Take abortion. The reason usually offered in Europe for the vehemence of American debates is that religious fundamentalists are fighting a theological battle, while Europeans take a more secular approach. But in fact abortion remains an ongoing issue in the US because of a tension between liberal national legislation and more conservative local habits. US abortion law is significantly more expansive than what is found in most of Europe outside the Scandinavian fringe. If the US had a restrictive law, like Germany, it would provoke less controversy because there would be less to fight about.

But imagine that Scandinavian-style abortion practices became EU law, applicable even in the Mediterranean, not to mention Ireland, and ponder the outrage that would follow. This past March anti-abortion activists held mass protests in Spain because the government dared propose reforms to a system that currently allows abortion only in cases of rape, if a fetus is damaged or the mother's health endangered -- in other words a system that essentially does not permit elective abortion. The European consensus, if that is what it is, on abortion is achieved only by allowing each nation to legislate according to its own ethical preferences. It is a consensus made possible by avoiding a European-wide debate altogether, which is much the same situation as held in the US before Roe v Wade in 1973.

The dirty little secret of comparisons across the Atlantic is that they juxtapose a continent-sized behemoth with a series of small nations, some of which are downright dollhouse in magnitude. Naturally each of the smaller ones will seem more homogeneous, equal and unstratified than the large one. Conversely, if you compare the EU as a whole (especially now with the new entrants) with the US, Europe is in many respects more diverse than America. The difference across the Atlantic is not so much topographical or demographic as political. Our various ideological cultures, springing from the different politomes of a large nation, do battle in Washington. In Europe, the only place where the extremes of the continent meet are in Brussels. That is why Brussels is set up precisely to isolate, disarm and squelch serious debate.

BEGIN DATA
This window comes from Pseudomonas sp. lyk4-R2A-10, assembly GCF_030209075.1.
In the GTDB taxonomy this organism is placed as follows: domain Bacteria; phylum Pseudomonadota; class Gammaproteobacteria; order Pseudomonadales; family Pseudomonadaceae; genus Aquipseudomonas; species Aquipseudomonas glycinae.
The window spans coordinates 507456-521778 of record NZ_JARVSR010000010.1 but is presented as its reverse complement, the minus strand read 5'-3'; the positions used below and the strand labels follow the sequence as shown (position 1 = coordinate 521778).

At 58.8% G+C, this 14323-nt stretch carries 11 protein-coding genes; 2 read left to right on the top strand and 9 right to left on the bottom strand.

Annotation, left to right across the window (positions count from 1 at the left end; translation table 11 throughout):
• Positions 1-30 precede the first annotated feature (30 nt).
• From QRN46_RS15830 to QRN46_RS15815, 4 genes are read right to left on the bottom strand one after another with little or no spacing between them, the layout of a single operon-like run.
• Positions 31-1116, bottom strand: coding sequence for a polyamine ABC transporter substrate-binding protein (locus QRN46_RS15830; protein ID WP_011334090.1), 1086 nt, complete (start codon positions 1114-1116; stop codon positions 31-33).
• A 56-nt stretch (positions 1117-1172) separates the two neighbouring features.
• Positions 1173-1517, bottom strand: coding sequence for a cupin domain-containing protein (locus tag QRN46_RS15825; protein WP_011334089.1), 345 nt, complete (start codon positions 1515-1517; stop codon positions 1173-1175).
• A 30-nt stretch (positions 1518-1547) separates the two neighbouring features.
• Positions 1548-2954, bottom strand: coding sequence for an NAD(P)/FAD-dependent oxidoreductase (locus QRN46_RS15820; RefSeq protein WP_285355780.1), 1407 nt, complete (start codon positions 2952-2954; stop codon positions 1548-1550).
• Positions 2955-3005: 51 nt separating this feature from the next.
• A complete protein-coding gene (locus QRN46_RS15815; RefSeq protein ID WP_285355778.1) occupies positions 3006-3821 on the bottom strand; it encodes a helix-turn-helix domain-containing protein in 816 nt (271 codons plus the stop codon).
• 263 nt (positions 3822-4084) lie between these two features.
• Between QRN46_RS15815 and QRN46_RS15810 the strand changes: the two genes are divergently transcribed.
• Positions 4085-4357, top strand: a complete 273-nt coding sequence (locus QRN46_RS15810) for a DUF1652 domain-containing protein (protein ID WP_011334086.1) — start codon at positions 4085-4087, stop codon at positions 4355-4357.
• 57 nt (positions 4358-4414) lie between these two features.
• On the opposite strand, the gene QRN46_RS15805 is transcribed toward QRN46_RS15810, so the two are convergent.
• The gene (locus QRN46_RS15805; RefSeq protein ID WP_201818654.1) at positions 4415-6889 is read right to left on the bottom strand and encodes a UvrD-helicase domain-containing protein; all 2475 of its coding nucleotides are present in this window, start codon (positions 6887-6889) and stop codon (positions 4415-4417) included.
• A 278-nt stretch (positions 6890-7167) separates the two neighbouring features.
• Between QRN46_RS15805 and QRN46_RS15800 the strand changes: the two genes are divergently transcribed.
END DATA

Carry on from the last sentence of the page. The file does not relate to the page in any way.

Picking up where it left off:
Anyone who thinks Sarah Palin is a uniquely nutty American phenomenon has not had the pleasure of listening to Nigel Farage, the truly obstreperous Member of the European Parliament from Britain's extreme Eurosceptic UK Independence Party. The vehemence of his attacks on the EU leadership have no compare in the US Congress. But few have ever heard of him outside of Belgium because the point of Brussels is to smother this sort of dissent. Palin, in contrast, and all the other extremes of the American political circus, get a platform with full visibility and their views are discussed in earnest. That is one of the burdens of being a large, continent-sized democracy: the lunatic fringes are kookier, their clashes more heated and their forum that of the nation as a whole. Hence our culture wars. If Brussels ever becomes Washington, the Europeans will actually fight the culture wars now lurking out in their provinces.

Peter Baldwin is Professor of History at UCLA and author, most recently, of The Narcissism of Minor Differences: How America and Europe are Alike